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The Everest Journal

by Li Wang January 08, 2022 2 min read

Cole Pennington wished for thinner dive watches in the spirit of 1960s and 1970s skin divers in a Hodinkee article about editors’ wish lists for 2022. Pennington wrote: “Most folks who wear dive watches these days don't dive much anyway, and for those that do, your 200m models already in production suffice. Don't be afraid to introduce some 38mm x 11mm watches that clock in at 120m WR. I'd buy a few of them!”

Photo by @officine_scrivano

I’d argue that there are quite a few options for us already. The Rolex Submariner and Tudor Black Bay 58 are both under 13mm thick and wear rather well. Those brands also offer chunkier dive watches such as the Deepsea Sea-Dweller or the Pelagos, for example. Other brands such as Oris offer quite a few selections in the genre that Pennington describes. Its Diver 65 lineup includes multiple models 40mm and under and are pretty thin at 12mm thick. Zodiac, Squale and Citizen are other brands that offer something along the lines of a more svelte water-resistant watch with a rotating timing bezel.

Photo by @westwoundwatches

I get that Pennington is simply calling for even more manufacturers to make smaller and slimmer dive watches. The second part of his entry talks about ISO certification adherence ruining some of the aesthetics of watches, mentioning Seiko’s recent need to add a bit of lume to the three o’clock date window area to comply with the diving organization’s standards. I back him in wanting more watches to simply be designed in the spirit of dive watches for those of use who have never donned SCUBA equipment.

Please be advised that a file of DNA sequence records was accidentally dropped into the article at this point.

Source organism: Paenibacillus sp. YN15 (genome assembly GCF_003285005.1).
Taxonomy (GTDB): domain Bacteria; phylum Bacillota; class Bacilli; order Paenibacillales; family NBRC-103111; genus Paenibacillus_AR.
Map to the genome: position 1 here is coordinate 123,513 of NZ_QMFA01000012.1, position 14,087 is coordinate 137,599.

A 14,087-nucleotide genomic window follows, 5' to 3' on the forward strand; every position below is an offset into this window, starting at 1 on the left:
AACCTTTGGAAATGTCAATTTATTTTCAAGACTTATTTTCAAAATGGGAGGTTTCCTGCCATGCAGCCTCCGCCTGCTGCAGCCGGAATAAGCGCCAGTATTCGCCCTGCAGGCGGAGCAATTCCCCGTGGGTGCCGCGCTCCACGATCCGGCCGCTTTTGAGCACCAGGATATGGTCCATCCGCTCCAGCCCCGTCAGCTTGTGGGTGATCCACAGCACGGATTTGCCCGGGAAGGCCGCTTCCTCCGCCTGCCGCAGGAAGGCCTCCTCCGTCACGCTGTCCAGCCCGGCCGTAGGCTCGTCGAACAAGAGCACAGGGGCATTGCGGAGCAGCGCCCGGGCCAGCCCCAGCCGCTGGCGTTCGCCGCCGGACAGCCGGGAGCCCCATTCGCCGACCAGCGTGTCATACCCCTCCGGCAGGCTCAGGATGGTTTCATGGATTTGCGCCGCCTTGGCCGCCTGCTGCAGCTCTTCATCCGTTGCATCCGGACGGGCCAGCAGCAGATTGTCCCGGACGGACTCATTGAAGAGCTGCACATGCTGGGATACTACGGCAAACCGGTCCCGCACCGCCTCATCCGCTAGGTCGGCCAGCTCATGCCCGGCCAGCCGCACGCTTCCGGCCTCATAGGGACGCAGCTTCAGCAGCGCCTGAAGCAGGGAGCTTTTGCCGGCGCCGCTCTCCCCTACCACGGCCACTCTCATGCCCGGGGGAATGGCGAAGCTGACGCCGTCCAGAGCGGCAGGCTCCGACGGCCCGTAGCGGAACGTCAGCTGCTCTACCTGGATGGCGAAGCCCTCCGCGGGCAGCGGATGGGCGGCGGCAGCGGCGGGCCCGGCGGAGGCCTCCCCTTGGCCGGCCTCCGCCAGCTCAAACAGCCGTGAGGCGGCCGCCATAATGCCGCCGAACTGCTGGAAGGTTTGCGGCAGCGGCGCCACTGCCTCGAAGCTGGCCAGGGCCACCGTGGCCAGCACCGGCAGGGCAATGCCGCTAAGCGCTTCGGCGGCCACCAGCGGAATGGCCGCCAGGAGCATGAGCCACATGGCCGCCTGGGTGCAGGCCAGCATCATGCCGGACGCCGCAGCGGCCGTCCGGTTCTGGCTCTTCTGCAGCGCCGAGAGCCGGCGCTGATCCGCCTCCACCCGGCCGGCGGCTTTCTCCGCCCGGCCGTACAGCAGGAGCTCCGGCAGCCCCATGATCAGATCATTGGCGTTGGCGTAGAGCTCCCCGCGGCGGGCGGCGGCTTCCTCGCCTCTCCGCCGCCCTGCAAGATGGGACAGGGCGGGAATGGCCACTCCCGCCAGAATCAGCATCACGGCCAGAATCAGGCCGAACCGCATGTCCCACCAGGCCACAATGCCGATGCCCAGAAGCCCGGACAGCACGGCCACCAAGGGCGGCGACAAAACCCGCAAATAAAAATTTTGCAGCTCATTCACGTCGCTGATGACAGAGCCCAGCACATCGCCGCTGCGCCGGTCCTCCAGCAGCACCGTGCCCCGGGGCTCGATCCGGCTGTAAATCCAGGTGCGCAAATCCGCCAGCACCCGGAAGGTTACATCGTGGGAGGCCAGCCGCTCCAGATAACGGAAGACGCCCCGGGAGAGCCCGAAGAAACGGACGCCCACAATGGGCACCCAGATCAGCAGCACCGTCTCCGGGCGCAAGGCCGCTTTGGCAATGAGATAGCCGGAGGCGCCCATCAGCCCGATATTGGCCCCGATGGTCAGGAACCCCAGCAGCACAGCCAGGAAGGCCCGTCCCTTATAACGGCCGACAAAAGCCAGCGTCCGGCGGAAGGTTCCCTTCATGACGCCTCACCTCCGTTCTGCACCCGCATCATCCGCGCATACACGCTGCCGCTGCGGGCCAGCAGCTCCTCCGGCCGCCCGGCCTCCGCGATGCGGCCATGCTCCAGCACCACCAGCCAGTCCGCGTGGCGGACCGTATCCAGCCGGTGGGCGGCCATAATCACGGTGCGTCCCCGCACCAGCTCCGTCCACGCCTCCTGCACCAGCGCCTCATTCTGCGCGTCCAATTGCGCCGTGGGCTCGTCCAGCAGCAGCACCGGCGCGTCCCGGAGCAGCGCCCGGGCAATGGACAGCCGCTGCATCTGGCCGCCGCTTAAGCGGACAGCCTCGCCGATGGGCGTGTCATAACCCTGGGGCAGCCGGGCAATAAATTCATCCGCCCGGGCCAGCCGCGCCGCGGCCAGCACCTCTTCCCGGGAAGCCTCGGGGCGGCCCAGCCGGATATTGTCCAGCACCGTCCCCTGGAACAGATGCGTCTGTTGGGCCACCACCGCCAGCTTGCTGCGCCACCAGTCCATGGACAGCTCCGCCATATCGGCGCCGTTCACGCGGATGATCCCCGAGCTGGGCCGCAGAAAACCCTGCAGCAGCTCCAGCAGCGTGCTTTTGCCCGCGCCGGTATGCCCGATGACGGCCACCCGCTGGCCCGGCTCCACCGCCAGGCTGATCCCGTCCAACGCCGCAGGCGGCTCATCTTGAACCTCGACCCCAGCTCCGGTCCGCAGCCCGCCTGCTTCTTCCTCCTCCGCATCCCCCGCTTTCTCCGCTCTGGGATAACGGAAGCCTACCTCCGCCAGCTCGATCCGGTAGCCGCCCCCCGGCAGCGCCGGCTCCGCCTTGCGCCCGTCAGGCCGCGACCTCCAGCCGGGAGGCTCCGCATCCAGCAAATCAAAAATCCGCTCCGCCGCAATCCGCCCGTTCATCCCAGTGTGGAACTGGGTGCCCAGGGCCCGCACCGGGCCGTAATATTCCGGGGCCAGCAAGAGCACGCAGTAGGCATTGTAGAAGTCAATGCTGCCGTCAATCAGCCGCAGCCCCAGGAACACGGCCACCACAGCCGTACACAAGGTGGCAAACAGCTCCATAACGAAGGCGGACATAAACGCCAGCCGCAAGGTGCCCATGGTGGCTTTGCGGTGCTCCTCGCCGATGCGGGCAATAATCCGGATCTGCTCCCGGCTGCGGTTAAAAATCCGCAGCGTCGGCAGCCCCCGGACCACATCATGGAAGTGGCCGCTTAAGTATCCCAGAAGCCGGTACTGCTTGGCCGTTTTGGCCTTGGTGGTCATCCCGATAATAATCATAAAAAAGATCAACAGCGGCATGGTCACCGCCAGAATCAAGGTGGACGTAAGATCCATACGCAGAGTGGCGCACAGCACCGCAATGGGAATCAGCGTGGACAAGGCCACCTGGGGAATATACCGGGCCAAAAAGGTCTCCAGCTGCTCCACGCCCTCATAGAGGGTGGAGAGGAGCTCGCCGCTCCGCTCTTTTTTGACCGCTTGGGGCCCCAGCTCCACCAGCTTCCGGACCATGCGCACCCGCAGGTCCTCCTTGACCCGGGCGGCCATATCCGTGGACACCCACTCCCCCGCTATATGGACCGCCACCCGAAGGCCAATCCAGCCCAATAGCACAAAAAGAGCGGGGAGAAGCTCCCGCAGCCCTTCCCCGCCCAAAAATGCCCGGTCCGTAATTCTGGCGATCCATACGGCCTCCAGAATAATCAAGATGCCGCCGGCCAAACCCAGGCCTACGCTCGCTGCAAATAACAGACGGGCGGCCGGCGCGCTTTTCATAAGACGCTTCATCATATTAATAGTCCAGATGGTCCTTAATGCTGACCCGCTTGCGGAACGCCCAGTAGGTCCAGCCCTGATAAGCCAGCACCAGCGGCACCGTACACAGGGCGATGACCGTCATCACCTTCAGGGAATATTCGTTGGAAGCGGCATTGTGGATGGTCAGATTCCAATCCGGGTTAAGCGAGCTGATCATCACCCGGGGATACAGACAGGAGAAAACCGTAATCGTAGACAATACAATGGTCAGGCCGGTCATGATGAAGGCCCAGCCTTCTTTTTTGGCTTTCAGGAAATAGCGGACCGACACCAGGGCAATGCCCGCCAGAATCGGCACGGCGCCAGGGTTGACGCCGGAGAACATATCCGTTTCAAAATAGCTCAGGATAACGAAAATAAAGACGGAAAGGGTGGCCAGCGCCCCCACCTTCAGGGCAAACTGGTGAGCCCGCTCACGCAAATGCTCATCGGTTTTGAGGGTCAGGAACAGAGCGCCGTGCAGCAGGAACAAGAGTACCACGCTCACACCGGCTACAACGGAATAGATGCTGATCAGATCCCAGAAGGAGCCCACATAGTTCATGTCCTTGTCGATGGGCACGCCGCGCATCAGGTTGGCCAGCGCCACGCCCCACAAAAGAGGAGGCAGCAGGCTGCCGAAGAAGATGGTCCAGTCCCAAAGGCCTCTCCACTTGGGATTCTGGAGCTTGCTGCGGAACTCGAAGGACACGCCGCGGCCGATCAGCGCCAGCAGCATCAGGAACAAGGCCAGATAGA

Photo by @watchdawg

Even Casio has introduced thinner cased G-Shocks, which have historically been pretty beefy. The demand must be there, but as you could tell from my glowing review of the Black Bay 58, I feel you can get the best of both worlds even if your options aren’t as wide open as they could be. My 14060M Submariner is 12mm thick and has a case width of 39mm. It feels very slim on the wrist for a sports watch. The jangly old-school bracelet makes it super comfortable while wearing it too.

But if you are seeking a lower-priced alternative to Tudor and Rolex, the Oris Diver 65 comes in at $2,000 and features a time-tested Selita movement. Speaking of Selita movements, we can’t forget to mention our own MONTA Oceanking, which comes in at 11.9mm thick with a 40mm case. The Oceanking sells for $2,140.

As I write this, temperatures are in the teens with the wind making it feel like single digits. So now is the best time to plan your summer trips and purchase a skin diver-style watch for your future adventures.

Or you have pick up and rubber strap for your Submariner and up your comfort level.

Li Wang
Li Wang


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